Saturday morning we headed out with high expectations that we’d go down to the stand, get on a new track and find not only the first dropped antler, but also find the second one that “must” have fallen off the following day. I was convinced they couldn’t be far from the game camera.
Disappointingly, there were no new deer sign or feedings on the camera or in the snow. The camera batteries died due to the cold so we weren’t 100% sure, but there didn’t appear to be any new tracks in the snow. A full moon the night before and our playing with coyote sounds near the stand probably didn’t help.
We began at the Christmas tree grain pile and decided on the “divide and conquer” technique. I stayed on one track and John on another covering the entire area and then moving onto a new section. I had visions of what it would be like to find it. A scream of excitement kept going through my mind. I dressed light and my Under Armour heat gear kept me warm and even when I still managed to sweat, I was comfortable trekking through the shin/knee deep snow.
I managed to see some pretty cool animal sign that wasn’t deer and wasn’t my antler. Smithfield is known for its boulders in the woods left from the glacier (yes Mr. Lagasse, I was listening in seventh grade) and the area we were covering is no different. Boulder after boulder to navigate around or over, I came upon three different trails where porcupine had come out of their wintering shelters. The porcupine left neat little trodden down trails through the snow and with careful looking, you could find where they had climbed and chewed the bark off a nearby tree.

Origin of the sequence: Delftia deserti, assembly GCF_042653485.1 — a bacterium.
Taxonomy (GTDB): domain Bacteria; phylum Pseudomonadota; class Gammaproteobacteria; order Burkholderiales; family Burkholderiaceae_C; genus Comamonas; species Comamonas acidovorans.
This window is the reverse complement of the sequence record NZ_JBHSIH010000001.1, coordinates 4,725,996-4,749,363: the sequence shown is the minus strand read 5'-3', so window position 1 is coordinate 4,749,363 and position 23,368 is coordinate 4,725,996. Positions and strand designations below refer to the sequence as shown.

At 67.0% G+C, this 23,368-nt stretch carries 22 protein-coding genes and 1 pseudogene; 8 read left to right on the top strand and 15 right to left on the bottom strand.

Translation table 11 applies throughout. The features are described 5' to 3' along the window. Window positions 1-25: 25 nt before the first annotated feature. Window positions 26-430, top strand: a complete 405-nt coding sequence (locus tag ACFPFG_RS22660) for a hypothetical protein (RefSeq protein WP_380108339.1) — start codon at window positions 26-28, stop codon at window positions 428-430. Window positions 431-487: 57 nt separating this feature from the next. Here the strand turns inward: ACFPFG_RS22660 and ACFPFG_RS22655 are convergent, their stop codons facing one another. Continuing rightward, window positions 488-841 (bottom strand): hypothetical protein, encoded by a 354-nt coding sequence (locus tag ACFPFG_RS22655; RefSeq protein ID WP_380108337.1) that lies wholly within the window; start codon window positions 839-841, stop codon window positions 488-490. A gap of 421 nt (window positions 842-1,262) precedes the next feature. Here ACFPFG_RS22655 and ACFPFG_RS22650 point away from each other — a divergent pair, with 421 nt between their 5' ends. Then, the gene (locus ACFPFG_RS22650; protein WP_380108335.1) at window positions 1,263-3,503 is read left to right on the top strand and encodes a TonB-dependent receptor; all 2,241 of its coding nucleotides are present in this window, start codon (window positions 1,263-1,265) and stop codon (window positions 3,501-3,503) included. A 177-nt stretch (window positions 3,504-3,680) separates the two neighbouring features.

Given the amount of rabbit tracks one would think we were overrun with rabbits…I wish that was the case! I can’t wait to try rabbit hunting with Fly and John.
Three hours later, half a mile away from my tree stand, we finally find newer tracks. We find more deer beds and then we find the prize we’ve been looking for–the antler, the left antler that had fallen off January 21st. The look on our faces says it all. Now I’m determined to find the match. I’ll be back out tomorrow tracking the shed hoping for my prize.
My biggest surprise about the antler was to see how golden brown the base is. Having only seen the antlers on his head in nighttime photos, in my mind, I imagined they would be all pale and not brown. A very nice surprise!